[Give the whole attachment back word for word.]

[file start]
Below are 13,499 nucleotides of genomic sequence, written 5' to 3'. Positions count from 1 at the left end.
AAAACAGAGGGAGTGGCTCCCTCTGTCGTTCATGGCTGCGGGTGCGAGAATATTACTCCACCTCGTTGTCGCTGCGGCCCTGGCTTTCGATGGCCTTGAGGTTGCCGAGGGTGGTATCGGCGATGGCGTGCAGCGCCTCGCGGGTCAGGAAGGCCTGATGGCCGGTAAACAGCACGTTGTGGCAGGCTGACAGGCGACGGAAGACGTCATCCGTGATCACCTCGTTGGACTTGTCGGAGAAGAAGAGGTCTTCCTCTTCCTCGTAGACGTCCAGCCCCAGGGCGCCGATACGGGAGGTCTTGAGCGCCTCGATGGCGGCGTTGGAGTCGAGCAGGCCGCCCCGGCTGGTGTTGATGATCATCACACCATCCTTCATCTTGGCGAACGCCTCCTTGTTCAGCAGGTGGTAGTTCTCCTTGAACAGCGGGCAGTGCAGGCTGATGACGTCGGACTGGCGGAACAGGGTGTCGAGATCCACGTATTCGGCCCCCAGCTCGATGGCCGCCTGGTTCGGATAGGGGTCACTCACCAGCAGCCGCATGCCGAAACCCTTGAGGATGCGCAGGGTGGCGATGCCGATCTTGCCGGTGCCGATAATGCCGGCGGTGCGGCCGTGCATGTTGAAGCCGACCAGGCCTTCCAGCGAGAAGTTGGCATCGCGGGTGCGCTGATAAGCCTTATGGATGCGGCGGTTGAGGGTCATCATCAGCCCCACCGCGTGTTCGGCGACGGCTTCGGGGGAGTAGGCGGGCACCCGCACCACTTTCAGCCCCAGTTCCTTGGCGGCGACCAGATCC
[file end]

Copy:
Below are 13,499 nucleotides of genomic sequence, written 5' to 3'. Positions count from 1 at the left end.
AAAACAGAGGGAGTGGCTCCCTCTGTCGTTCATGGCTGCGGGTGCGAGAATATTACTCCACCTCGTTGTCGCTGCGGCCCTGGCTTTCGATGGCCTTGAGGTTGCCGAGGGTGGTATCGGCGATGGCGTGCAGCGCCTCGCGGGTCAGGAAGGCCTGATGGCCGGTAAACAGCACGTTGTGGCAGGCTGACAGGCGACGGAAGACGTCATCCGTGATCACCTCGTTGGACTTGTCGGAGAAGAAGAGGTCTTCCTCTTCCTCGTAGACGTCCAGCCCCAGGGCGCCGATACGGGAGGTCTTGAGCGCCTCGATGGCGGCGTTGGAGTCGAGCAGGCCGCCCCGGCTGGTGTTGATGATCATCACACCATCCTTCATCTTGGCGAACGCCTCCTTGTTCAGCAGGTGGTAGTTCTCCTTGAACAGCGGGCAGTGCAGGCTGATGACGTCGGACTGGCGGAACAGGGTGTCGAGATCCACGTATTCGGCCCCCAGCTCGATGGCCGCCTGGTTCGGATAGGGGTCACTCACCAGCAGCCGCATGCCGAAACCCTTGAGGATGCGCAGGGTGGCGATGCCGATCTTGCCGGTGCCGATAATGCCGGCGGTGCGGCCGTGCATGTTGAAGCCGACCAGGCCTTCCAGCGAGAAGTTGGCATCGCGGGTGCGCTGATAAGCCTTATGGATGCGGCGGTTGAGGGTCATCATCAGCCCCACCGCGTGTTCGGCGACGGCTTCGGGGGAGTAGGCGGGCACCCGCACCACTTTCAGCCCCAGTTCCTTGGCGGCGACCAGATCC